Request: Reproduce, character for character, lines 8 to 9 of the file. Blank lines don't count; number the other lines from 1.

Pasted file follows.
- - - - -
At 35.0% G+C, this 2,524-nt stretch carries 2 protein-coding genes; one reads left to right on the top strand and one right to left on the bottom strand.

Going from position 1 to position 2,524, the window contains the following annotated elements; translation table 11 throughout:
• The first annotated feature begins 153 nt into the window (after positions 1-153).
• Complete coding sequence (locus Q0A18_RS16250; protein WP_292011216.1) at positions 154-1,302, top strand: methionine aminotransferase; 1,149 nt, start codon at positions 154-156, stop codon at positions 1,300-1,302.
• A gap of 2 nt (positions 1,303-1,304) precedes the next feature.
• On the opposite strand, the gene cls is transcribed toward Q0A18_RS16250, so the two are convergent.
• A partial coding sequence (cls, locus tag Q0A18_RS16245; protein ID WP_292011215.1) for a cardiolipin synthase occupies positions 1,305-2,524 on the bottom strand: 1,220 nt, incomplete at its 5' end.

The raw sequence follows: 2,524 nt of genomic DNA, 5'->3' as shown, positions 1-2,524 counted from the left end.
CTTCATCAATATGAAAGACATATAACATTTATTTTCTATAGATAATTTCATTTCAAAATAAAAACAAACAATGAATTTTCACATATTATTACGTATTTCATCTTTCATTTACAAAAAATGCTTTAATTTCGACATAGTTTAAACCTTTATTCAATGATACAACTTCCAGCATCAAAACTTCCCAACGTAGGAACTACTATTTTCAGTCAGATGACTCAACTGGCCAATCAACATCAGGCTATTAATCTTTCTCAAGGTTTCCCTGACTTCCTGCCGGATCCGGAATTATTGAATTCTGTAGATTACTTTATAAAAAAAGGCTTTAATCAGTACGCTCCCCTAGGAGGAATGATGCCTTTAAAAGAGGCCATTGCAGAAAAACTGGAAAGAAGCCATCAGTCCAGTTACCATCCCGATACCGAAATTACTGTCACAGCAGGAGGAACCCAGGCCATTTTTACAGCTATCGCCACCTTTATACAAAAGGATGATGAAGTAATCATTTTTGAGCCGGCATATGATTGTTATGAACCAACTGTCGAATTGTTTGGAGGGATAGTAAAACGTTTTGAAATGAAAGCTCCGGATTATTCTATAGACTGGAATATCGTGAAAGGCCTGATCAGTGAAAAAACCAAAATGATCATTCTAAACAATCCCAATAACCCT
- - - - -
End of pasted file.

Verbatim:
The raw sequence follows: 2,524 nt of genomic DNA, 5'->3' as shown, positions 1-2,524 counted from the left end.
CTTCATCAATATGAAAGACATATAACATTTATTTTCTATAGATAATTTCATTTCAAAATAAAAACAAACAATGAATTTTCACATATTATTACGTATTTCATCTTTCATTTACAAAAAATGCTTTAATTTCGACATAGTTTAAACCTTTATTCAATGATACAACTTCCAGCATCAAAACTTCCCAACGTAGGAACTACTATTTTCAGTCAGATGACTCAACTGGCCAATCAACATCAGGCTATTAATCTTTCTCAAGGTTTCCCTGACTTCCTGCCGGATCCGGAATTATTGAATTCTGTAGATTACTTTATAAAAAAAGGCTTTAATCAGTACGCTCCCCTAGGAGGAATGATGCCTTTAAAAGAGGCCATTGCAGAAAAACTGGAAAGAAGCCATCAGTCCAGTTACCATCCCGATACCGAAATTACTGTCACAGCAGGAGGAACCCAGGCCATTTTTACAGCTATCGCCACCTTTATACAAAAGGATGATGAAGTAATCATTTTTGAGCCGGCATATGATTGTTATGAACCAACTGTCGAATTGTTTGGAGGGATAGTAAAACGTTTTGAAATGAAAGCTCCGGATTATTCTATAGACTGGAATATCGTGAAAGGCCTGATCAGTGAAAAAACCAAAATGATCATTCTAAACAATCCCAATAACCCT